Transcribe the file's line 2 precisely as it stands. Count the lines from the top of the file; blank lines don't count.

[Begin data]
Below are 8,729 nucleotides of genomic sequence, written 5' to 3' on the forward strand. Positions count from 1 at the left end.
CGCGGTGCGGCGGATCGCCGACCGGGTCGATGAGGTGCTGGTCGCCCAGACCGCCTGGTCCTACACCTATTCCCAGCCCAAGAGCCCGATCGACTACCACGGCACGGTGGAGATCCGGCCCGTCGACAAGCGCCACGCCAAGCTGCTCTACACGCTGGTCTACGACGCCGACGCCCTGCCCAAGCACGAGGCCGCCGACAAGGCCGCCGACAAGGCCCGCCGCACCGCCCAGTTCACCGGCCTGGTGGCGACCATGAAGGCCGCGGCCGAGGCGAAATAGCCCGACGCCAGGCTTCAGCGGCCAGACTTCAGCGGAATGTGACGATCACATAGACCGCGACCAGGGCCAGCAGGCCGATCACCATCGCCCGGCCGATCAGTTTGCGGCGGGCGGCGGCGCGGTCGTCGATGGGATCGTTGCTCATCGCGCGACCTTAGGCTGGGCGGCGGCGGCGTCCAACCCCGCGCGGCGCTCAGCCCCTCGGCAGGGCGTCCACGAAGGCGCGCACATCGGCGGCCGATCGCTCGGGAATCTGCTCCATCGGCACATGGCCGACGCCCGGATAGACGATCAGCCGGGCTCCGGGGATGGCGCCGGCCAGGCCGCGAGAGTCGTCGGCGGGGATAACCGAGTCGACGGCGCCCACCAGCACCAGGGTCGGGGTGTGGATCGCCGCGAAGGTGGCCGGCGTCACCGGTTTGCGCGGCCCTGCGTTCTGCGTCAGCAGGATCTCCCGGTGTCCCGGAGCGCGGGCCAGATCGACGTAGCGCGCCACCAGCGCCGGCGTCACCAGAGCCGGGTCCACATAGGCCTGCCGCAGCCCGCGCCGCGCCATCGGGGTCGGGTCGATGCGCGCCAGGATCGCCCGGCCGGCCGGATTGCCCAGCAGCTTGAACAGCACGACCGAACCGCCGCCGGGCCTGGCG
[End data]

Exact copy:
CGCGGTGCGGCGGATCGCCGACCGGGTCGATGAGGTGCTGGTCGCCCAGACCGCCTGGTCCTACACCTATTCCCAGCCCAAGAGCCCGATCGACTACCACGGCACGGTGGAGATCCGGCCCGTCGACAAGCGCCACGCCAAGCTGCTCTACACGCTGGTCTACGACGCCGACGCCCTGCCCAAGCACGAGGCCGCCGACAAGGCCGCCGACAAGGCCCGCCGCACCGCCCAGTTCACCGGCCTGGTGGCGACCATGAAGGCCGCGGCCGAGGCGAAATAGCCCGACGCCAGGCTTCAGCGGCCAGACTTCAGCGGAATGTGACGATCACATAGACCGCGACCAGGGCCAGCAGGCCGATCACCATCGCCCGGCCGATCAGTTTGCGGCGGGCGGCGGCGCGGTCGTCGATGGGATCGTTGCTCATCGCGCGACCTTAGGCTGGGCGGCGGCGGCGTCCAACCCCGCGCGGCGCTCAGCCCCTCGGCAGGGCGTCCACGAAGGCGCGCACATCGGCGGCCGATCGCTCGGGAATCTGCTCCATCGGCACATGGCCGACGCCCGGATAGACGATCAGCCGGGCTCCGGGGATGGCGCCGGCCAGGCCGCGAGAGTCGTCGGCGGGGATAACCGAGTCGACGGCGCCCACCAGCACCAGGGTCGGGGTGTGGATCGCCGCGAAGGTGGCCGGCGTCACCGGTTTGCGCGGCCCTGCGTTCTGCGTCAGCAGGATCTCCCGGTGTCCCGGAGCGCGGGCCAGATCGACGTAGCGCGCCACCAGCGCCGGCGTCACCAGAGCCGGGTCCACATAGGCCTGCCGCAGCCCGCGCCGCGCCATCGGGGTCGGGTCGATGCGCGCCAGGATCGCCCGGCCGGCCGGATTGCCCAGCAGCTTGAACAGCACGACCGAACCGCCGCCGGGCCTGGCG